Setting Military Compensation to Support Recruitment, Retention, and Performance

by Beth J. Asch

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Research Questions

  1. What is a competitive level of military pay? What should the annual pay raise be?
  2. How should military pay be structured across and within ranks to enhance talent management? How should entry pay be set? How much should pay increase when a member is promoted? How should this increase change as a member moves up the ranks?
  3. How much should be put into basic pay received by all personnel and how much into special and incentive pays?
  4. What is the purpose of the retirement system? What problems does the new Blended Retirement System solve? What concerns are there about this new system?

Military compensation has the dual role of recompensing members for their service and assisting the services in meeting their readiness objectives, including attracting and retaining personnel; motivating effort; inducing members to sort to the ranks, positions, and jobs for which they are best suited; and eventually separating personnel at the end of their career. Drawing on a large body of research, this RAND Arroyo Center report, part of a series on a common theme, describes the role of military compensation as a strategic human resource tool. The author also reviews how well compensation works in this capacity and how it could be improved. Specifically, the report examines issues related to the level and growth of military pay, the structure of the basic pay table, the role of special and incentive pays, and the structure of the military retirement system, especially the new Blended Retirement System. Key recommendations include reevaluating the pay-adjustment mechanism; considering increasing performance incentives embedded in the pay table; improving the setting of special and incentive pays to increase pay flexibility, efficiency, and performance incentives; ensuring that the continuation pay under the Blended Retirement System is set appropriately for officers; increasing the efficiency of the retirement system by reforming the accrual charge system; and recognizing that changes to legislation to improve officer management flexibility should also consider whether and how military compensation should change.

Key Findings

  • In recent years, military pay has exceeded the 70th percentile for both officers and enlisted, raising the question of whether military pay is set too high relative to civilian pay.
  • The Employment Cost Index is used to guide the annual military pay raise, but recently it did not track well with the opportunity wages or perform well in terms of tracking force-management outcomes.
  • The Army did not increase recruit aptitude as military and civilian pay rose in recent years.
  • The officer pay table appears compressed, possibly dulling financial incentives for performance. Nonetheless, whether the pay table is structured appropriately for officers ultimately comes down to whether the Army and the other services are satisfied with the officer performance.
  • The primary source of flexibility and efficiency in the military compensation system turns out to be only a small fraction of cash compensation. Special and incentive pays are not as efficient as they could be in providing incentives for retention and performance.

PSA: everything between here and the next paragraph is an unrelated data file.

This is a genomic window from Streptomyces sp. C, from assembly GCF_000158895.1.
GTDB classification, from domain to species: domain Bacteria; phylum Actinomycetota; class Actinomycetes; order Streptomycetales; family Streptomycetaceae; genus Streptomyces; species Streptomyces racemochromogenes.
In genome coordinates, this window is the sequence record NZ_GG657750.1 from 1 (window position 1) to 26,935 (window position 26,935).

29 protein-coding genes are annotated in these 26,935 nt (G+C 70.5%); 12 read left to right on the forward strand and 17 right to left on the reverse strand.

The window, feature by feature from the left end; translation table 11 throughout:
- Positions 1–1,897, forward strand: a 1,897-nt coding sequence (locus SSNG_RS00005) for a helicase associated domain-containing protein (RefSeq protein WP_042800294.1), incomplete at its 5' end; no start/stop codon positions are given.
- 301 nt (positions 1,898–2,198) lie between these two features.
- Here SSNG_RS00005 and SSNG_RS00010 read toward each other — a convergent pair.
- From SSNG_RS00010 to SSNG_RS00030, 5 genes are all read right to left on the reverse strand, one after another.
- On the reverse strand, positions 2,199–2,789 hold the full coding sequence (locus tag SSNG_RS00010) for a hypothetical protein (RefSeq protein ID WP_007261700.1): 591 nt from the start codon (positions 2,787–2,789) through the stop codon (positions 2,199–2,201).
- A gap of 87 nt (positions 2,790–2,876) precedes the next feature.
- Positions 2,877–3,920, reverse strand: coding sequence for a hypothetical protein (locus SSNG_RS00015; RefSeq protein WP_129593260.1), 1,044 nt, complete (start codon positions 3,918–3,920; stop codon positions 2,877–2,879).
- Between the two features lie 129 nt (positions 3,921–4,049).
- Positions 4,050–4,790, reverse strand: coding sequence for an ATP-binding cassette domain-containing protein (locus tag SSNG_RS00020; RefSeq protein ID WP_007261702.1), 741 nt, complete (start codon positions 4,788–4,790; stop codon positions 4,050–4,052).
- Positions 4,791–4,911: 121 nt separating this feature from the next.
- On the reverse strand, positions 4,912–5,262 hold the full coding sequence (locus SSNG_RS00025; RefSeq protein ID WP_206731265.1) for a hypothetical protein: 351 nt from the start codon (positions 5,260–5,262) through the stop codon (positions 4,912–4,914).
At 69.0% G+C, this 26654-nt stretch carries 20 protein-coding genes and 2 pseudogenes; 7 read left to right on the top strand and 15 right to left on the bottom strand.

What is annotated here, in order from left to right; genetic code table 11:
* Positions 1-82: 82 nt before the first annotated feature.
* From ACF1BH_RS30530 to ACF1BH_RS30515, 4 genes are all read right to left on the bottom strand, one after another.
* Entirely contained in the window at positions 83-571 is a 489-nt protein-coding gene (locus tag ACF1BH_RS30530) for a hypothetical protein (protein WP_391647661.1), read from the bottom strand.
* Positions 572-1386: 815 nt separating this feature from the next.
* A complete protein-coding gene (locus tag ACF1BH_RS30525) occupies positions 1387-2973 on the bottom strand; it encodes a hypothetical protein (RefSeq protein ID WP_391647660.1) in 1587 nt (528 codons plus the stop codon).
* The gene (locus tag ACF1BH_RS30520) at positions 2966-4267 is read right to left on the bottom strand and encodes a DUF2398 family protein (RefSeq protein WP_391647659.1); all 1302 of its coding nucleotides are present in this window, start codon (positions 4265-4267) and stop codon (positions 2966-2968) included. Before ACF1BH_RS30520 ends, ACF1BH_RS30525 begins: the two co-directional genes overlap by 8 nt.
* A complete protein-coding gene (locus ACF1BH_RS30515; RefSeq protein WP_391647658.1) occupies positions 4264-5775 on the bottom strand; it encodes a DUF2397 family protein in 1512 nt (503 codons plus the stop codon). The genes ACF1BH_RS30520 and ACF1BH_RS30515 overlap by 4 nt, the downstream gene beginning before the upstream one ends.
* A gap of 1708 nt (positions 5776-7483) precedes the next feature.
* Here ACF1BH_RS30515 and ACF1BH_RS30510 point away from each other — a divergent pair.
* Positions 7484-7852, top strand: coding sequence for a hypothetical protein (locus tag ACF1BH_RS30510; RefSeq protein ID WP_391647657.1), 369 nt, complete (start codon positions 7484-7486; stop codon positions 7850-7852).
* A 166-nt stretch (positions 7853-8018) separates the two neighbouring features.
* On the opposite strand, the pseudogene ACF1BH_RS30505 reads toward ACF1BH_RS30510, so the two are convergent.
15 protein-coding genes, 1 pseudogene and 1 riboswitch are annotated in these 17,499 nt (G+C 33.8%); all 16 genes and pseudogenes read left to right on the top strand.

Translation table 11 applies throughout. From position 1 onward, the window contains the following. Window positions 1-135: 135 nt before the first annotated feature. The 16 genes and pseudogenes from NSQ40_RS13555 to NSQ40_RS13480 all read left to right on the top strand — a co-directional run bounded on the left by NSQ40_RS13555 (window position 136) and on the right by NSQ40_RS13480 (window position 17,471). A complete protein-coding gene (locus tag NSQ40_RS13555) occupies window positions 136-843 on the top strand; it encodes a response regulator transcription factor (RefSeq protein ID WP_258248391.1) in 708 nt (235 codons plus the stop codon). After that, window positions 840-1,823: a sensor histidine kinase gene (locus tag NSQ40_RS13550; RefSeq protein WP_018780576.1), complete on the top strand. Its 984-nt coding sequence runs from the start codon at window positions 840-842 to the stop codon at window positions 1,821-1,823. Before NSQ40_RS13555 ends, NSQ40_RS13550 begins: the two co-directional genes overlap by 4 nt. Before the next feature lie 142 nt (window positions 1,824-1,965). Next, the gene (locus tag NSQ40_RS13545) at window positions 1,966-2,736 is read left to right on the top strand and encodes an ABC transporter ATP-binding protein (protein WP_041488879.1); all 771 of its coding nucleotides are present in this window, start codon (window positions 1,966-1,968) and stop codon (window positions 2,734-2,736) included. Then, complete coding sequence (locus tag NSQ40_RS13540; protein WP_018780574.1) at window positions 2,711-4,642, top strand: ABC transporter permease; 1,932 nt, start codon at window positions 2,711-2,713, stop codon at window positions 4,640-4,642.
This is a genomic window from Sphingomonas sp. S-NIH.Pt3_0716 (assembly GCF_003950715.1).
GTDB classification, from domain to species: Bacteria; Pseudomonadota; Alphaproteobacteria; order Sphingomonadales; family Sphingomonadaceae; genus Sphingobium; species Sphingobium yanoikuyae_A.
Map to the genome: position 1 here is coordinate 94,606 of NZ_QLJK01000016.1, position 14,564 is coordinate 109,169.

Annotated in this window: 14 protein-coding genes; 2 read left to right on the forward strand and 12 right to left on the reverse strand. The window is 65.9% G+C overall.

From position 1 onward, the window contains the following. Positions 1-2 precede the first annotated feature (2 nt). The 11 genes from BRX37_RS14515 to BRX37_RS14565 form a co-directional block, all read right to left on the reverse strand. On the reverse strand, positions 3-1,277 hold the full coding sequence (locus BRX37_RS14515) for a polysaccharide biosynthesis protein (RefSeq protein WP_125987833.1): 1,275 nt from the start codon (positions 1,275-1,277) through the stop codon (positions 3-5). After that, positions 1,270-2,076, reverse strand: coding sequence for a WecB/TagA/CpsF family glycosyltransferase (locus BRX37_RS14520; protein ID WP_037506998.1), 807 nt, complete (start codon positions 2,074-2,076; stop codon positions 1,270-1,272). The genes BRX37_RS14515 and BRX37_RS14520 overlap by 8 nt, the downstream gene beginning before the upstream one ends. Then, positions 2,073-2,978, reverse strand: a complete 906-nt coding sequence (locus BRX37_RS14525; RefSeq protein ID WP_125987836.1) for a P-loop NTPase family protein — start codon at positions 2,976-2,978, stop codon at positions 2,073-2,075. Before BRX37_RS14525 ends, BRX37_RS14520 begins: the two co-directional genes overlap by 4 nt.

• Research shows that the Blended Retirement System could sustain retention for officers and for enlisted personnel relative to the legacy retirement system, but only if continuation pay multipliers are set appropriately. The Army's policy of setting the multiplier at the Congressionally mandated minimum of 2.5 for officers is predicted to create long-run retention problems.
  • The military retirement system is funded on an accrual basis, but the current methodology for computing the accrual rate results in inaccurate budget estimates and incorrect incentives for making defense resource decisions.

Recommendations

  • Assess whether the 70th percentile of the civilian pay for civilians with similar characteristics to military personnel continues to be the right benchmark for setting the level of military pay.
  • Reevaluate the pay-adjustment mechanism; reassess the Employment Cost Index as well as other options, including the Defense Employment Cost Index with more-recent data.
  • Consider increasing performance incentives embedded in the pay table—including the possibility of a time-in-grade pay table—to address compression in the officer pay structure and to increase incentives associated with promotion.
  • Improve how special and incentive pays are set to increase flexibility and efficiency.
  • Ensure that continuation pay, part of the new Blended Retirement System, is set at the right level.
  • Consider opening another opt-in window to permit members to choose the new Blended Retirement System, given that opt-in rates were relatively low in 2018, including for the Army.
  • Reform the retirement accrual system to make it different for officers and enlisted members and by service.
  • Consider ways to use compensation to induce more volunteerism and greater efficiency of compensation within the Army.
  • Recognize that changes to the Defense Officer Personnel Management Act to improve management flexibility should also consider whether and how military compensation should change.

Research conducted by

The research described in this report was sponsored by the United States Army and conducted by the Personnel, Training, and Health Program within the RAND Arroyo Center.

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